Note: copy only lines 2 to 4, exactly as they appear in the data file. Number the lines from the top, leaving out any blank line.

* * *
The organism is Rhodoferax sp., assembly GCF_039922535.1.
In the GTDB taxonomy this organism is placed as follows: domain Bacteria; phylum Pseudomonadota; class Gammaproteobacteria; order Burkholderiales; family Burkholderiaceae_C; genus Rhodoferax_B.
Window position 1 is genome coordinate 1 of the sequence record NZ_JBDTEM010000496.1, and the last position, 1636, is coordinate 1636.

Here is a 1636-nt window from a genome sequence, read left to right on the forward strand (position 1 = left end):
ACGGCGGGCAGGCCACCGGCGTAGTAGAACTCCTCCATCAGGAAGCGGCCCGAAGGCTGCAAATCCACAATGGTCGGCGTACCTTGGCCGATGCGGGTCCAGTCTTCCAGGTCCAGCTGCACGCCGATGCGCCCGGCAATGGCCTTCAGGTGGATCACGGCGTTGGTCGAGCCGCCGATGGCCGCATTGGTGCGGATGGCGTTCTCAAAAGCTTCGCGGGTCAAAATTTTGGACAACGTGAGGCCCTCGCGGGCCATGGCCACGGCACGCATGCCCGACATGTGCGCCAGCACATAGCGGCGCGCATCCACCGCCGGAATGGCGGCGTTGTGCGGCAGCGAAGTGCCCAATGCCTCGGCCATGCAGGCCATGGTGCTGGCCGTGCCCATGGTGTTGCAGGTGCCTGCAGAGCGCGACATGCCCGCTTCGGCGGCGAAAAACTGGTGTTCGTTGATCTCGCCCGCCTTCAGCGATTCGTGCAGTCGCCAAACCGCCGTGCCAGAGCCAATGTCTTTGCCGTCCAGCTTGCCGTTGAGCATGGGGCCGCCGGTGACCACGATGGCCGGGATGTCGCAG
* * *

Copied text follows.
In the GTDB taxonomy this organism is placed as follows: domain Bacteria; phylum Pseudomonadota; class Gammaproteobacteria; order Burkholderiales; family Burkholderiaceae_C; genus Rhodoferax_B.
Window position 1 is genome coordinate 1 of the sequence record NZ_JBDTEM010000496.1, and the last position, 1636, is coordinate 1636.

Here is a 1636-nt window from a genome sequence, read left to right on the forward strand (position 1 = left end):